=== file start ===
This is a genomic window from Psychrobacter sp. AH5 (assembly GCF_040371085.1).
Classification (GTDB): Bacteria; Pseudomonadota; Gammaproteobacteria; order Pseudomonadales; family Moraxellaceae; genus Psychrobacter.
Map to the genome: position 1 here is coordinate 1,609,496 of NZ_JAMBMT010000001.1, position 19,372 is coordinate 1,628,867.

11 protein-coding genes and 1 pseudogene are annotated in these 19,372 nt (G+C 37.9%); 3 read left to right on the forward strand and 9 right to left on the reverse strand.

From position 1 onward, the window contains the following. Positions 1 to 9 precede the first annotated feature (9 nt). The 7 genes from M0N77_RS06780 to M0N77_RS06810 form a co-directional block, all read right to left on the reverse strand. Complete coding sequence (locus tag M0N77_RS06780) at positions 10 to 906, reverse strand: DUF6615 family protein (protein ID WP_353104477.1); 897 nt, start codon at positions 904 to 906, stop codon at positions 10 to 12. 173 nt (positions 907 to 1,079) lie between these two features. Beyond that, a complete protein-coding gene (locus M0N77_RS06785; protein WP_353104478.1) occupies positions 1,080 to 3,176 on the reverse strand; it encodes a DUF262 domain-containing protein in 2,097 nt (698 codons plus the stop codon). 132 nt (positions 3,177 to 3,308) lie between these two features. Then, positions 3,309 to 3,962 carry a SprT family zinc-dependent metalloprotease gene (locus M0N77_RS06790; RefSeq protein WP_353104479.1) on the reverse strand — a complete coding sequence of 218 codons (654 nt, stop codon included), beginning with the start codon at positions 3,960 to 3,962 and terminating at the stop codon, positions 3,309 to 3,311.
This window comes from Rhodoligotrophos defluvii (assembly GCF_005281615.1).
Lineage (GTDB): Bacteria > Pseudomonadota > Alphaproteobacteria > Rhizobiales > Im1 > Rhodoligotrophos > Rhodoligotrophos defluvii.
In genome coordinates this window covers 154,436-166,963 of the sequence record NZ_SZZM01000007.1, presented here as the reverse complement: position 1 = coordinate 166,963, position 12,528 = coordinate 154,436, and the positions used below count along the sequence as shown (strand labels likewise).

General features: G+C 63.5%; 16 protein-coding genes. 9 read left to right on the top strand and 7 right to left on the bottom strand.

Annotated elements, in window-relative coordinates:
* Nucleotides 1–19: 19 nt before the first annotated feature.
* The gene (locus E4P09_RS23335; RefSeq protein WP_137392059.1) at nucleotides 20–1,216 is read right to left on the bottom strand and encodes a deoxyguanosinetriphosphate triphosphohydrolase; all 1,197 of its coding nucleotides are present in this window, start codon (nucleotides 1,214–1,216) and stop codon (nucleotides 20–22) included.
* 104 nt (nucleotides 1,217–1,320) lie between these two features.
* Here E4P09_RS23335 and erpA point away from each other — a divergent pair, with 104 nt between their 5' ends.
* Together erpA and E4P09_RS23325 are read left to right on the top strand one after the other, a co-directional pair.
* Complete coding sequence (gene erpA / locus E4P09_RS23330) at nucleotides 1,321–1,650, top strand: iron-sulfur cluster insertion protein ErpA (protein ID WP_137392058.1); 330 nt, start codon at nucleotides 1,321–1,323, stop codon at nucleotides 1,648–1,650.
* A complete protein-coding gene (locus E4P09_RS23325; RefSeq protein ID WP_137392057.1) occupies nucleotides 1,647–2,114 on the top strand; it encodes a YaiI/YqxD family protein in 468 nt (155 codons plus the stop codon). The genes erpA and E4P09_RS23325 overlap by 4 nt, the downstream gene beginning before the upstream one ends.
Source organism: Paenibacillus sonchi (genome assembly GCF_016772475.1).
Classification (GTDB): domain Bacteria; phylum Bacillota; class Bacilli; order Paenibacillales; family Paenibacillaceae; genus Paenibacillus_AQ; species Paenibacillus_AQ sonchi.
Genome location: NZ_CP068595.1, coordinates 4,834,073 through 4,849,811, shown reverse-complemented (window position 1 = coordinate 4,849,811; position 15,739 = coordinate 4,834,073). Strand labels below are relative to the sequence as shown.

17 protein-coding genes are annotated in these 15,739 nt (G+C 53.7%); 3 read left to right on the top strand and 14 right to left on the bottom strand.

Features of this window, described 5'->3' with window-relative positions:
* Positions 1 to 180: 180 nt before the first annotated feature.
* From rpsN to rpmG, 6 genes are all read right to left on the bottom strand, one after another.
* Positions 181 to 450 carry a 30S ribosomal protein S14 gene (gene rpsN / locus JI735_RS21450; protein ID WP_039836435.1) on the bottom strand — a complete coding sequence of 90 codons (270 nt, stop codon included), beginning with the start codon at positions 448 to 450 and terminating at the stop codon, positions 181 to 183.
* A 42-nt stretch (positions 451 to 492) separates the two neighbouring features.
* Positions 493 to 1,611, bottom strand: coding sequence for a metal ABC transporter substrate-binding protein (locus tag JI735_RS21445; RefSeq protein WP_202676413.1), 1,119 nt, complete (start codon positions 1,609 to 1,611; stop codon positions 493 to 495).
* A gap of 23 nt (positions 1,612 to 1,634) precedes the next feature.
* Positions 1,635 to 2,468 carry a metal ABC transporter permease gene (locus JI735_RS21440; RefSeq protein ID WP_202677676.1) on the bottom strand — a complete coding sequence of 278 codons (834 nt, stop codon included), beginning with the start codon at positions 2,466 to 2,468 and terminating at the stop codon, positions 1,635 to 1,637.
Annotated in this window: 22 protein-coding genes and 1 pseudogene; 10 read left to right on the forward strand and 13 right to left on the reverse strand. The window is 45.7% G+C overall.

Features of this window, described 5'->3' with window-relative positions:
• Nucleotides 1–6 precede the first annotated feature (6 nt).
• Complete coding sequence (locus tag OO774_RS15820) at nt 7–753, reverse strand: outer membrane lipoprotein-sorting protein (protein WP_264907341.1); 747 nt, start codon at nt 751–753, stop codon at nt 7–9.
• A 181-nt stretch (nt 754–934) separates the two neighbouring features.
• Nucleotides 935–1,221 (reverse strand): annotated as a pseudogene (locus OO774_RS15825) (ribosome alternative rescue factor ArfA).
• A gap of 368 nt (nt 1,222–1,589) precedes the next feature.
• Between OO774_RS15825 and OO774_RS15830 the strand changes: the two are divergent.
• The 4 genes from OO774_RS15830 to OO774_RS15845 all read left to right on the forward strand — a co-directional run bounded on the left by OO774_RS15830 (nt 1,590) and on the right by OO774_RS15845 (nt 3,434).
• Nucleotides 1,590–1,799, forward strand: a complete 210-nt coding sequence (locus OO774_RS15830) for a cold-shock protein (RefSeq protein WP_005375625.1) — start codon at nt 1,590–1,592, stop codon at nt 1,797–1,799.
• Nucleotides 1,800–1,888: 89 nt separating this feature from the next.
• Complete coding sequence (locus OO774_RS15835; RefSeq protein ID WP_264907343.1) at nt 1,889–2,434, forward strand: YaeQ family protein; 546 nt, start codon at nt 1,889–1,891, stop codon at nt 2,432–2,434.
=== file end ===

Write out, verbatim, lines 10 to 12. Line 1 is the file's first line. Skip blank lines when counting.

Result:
Annotated elements, in window-relative coordinates:
* Nucleotides 1–19: 19 nt before the first annotated feature.
* The gene (locus E4P09_RS23335; RefSeq protein WP_137392059.1) at nucleotides 20–1,216 is read right to left on the bottom strand and encodes a deoxyguanosinetriphosphate triphosphohydrolase; all 1,197 of its coding nucleotides are present in this window, start codon (nucleotides 1,214–1,216) and stop codon (nucleotides 20–22) included.